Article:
With a 1.4GHz single-core CPU, a majorly outdated version of Android, and a $50 price tag, the MyTouch Q is a hard sell to enthusiasts. (In fact, I'd bargain that literally no enthusiasts would buy it.) But as I explained just a few days ago, there's a lot more to the smartphone picture than devices that cost a few hundred dollars and can do everything short of make breakfast. A very large percentage of consumers have no desire to use their phone as a media streaming device or a mobile gaming powerhouse.
It may not get the tech world's heart all a-flutter to hear that MetroPCS is launching a Huawei phone, but the world needs budget phones and networks too! The duo is teaming up this time to bring no fewer than four gees to consumers for the first time in a Huawei device. The Activa 4G is a modestly spec'd phone, with a 3.5" HVGA display, a 5 megapixel camera, and running Android 2.3.
If Toyota made a phone, it would be the Huawei Ascend P1. I don't mean that as an insult. It's an objective assessment of what the P1 is; namely, the Camry V6 of smartphones. It's not entry level - it's actually fairly beefy - but it's no cutting-edge speed-demon, either. It caters to the sense of pragmatism, rather than the lustful desires, of those who would buy it, all at a class-leading value.
At a time where phone networks in the UK are fighting over 4G spectrum, it's easy to forget that not everyone is willing, or able, to spend £40 a month on a fast mobile phone - just ask those public sector workers who are striking over pensions today.
With this in mind, it shouldn't come as a surprise that O2 is attempting to broaden its smartphone lineup by adding Huawei's Ascend Y100 into the mix.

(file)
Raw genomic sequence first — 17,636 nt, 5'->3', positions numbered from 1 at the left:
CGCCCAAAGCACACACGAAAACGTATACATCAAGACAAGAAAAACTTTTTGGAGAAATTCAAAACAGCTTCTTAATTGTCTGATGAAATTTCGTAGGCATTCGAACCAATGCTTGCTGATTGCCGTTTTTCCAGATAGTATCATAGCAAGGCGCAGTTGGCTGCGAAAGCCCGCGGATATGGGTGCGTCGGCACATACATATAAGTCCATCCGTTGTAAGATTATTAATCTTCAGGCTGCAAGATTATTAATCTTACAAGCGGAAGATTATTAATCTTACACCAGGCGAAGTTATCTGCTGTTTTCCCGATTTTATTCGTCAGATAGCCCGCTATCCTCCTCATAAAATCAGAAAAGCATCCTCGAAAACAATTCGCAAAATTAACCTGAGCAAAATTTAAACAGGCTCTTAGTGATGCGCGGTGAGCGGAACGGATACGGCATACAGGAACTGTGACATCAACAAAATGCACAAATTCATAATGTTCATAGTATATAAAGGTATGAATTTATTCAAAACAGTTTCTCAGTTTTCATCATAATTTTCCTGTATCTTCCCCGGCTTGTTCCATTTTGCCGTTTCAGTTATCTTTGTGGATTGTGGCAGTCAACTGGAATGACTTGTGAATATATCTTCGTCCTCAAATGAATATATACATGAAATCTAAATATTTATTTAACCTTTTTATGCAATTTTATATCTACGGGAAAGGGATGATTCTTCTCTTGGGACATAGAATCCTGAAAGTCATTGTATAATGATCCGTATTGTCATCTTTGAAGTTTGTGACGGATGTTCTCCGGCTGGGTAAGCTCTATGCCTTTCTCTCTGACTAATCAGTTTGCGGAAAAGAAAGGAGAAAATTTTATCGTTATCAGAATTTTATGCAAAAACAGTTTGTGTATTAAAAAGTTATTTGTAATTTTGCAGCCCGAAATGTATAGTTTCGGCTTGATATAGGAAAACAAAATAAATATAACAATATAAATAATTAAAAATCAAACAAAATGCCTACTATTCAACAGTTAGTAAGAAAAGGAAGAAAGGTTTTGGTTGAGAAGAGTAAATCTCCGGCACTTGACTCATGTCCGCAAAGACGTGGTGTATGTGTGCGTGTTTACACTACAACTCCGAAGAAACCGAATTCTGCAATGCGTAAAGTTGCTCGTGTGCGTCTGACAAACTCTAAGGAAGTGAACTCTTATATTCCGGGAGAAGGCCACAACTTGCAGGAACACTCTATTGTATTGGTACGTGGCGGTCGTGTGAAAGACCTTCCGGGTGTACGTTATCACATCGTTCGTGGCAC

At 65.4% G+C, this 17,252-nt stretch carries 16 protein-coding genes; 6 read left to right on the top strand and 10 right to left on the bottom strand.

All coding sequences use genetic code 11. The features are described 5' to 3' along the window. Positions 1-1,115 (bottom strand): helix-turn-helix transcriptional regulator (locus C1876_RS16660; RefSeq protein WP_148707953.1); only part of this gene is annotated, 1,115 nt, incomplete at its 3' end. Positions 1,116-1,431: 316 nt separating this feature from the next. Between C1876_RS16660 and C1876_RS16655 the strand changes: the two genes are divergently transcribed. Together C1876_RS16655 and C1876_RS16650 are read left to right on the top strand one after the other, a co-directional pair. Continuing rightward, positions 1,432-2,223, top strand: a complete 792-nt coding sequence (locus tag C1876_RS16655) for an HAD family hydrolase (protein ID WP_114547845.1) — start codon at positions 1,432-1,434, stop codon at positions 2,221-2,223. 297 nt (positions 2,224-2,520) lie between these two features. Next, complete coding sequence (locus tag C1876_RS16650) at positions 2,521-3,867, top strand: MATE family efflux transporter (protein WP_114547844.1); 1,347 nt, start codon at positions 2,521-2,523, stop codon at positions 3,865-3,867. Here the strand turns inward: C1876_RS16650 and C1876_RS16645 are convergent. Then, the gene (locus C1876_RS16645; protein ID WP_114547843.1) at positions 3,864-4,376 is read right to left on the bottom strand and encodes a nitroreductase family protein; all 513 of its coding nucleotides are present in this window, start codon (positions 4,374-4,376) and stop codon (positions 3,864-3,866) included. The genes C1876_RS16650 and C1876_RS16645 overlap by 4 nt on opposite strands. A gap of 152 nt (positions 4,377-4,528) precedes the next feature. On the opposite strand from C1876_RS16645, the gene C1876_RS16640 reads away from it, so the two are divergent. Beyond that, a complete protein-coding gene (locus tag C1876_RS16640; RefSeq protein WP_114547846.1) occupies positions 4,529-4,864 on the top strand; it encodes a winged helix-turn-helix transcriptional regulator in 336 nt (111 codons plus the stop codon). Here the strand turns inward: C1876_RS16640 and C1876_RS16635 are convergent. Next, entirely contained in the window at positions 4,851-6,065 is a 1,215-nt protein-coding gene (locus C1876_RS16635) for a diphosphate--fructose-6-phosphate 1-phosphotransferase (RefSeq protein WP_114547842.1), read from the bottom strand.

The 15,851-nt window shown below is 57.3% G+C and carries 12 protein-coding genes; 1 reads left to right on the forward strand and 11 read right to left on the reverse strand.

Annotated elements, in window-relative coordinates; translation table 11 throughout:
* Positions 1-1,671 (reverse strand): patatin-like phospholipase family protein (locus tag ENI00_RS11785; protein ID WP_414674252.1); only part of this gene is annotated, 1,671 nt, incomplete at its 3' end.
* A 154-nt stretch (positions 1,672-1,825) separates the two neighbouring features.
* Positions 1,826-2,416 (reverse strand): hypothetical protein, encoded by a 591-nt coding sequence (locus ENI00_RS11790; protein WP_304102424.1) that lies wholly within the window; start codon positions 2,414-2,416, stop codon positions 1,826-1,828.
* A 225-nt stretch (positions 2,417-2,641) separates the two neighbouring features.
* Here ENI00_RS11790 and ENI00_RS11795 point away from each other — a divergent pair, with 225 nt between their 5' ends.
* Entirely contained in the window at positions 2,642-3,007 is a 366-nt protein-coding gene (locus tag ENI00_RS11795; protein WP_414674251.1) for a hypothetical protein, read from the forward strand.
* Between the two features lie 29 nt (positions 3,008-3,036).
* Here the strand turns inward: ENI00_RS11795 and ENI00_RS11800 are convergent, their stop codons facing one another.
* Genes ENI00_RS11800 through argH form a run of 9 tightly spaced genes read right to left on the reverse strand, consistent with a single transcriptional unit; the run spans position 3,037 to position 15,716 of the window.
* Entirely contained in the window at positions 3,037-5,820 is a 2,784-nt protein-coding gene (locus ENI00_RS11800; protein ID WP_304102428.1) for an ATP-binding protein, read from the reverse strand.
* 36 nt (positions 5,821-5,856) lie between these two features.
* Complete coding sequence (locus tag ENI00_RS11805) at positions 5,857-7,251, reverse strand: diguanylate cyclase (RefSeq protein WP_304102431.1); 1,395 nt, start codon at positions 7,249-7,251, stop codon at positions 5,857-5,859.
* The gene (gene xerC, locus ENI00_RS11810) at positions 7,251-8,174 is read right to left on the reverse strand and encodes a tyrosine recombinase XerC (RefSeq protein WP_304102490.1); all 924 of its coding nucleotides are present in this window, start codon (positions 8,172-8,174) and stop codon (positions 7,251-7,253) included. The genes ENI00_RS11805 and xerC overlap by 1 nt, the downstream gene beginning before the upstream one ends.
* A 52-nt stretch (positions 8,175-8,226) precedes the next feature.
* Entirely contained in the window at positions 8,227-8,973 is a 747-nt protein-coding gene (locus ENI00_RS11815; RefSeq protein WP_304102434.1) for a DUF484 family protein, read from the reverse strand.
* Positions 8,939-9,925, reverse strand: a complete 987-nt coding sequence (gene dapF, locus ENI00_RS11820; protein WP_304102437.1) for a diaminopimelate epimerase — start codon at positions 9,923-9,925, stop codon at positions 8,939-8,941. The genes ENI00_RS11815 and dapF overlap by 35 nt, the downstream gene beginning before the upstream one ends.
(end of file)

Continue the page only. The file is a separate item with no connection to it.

Not every smartphone is designed to blow us away. Every once in a while, we get a little reminder that the low-end handset line needs some love to. On that note, T-Mobile let us know today that it will be launching the T-Mobile Prism, a 3.5" device running Android 2.3. The phone will retail for $20 after a $50 mail-in rebate card with a 2-year contract, or a near-impulse-buy price of $150 with no contract.
We descended upon the Huawei booth just a short while ago here in Barcelona, and there we found a whole gaggle of Huawei's new flagship device: the Ascend D Quad. I'm calling it the DQ for short - because who doesn't like Blizzards? Anyway, we know the DQ is packing Huawei's first in-house processor, the K3V2.
Basically, what you need to know is this: it's a Huawei device, so it will probably be priced pretty aggressively compared to other quad-core devices.
We're in Barcelona this afternoon (or, in the US, this morning), and Huawei has just taken the wraps off its latest and greatest smartphone - the Ascend D Quad. It's almost as thought the name is suggesting something about the phone's hardware.
Powering the device is Huawei's first in-house smartphone processor - the K3V2. It has four cores, clocked at 1.5GHz. It's really fast. That's about all we know at this point.
If you're a Huawei MediaPad owner, you'd better get ready for some delicious Ice Cream Sandwich, because all existing versions of the tablet will receive the update to Android 4.0 by the end of the first quarter. In addition, all new MediaPads shipped after the update hits will have ICS pre-loaded.
If you're thinking about buying the tablet anytime soon, there will be some color options added to the mix. You'll have the option of the existing silver model, as well as black, brown, or pink.
We're onto the second day of official pre-CES activities here in Las Vegas, and this morning we got to spend some time with Huawei's newest smartphone - the Ascend P1 S. While the vast majority of information about the device was leaked sometime last night, we had a chance to take some video of the Ice Cream Sandwich device and share a few insights about it, as well as obtain some relevant info on pricing and availability.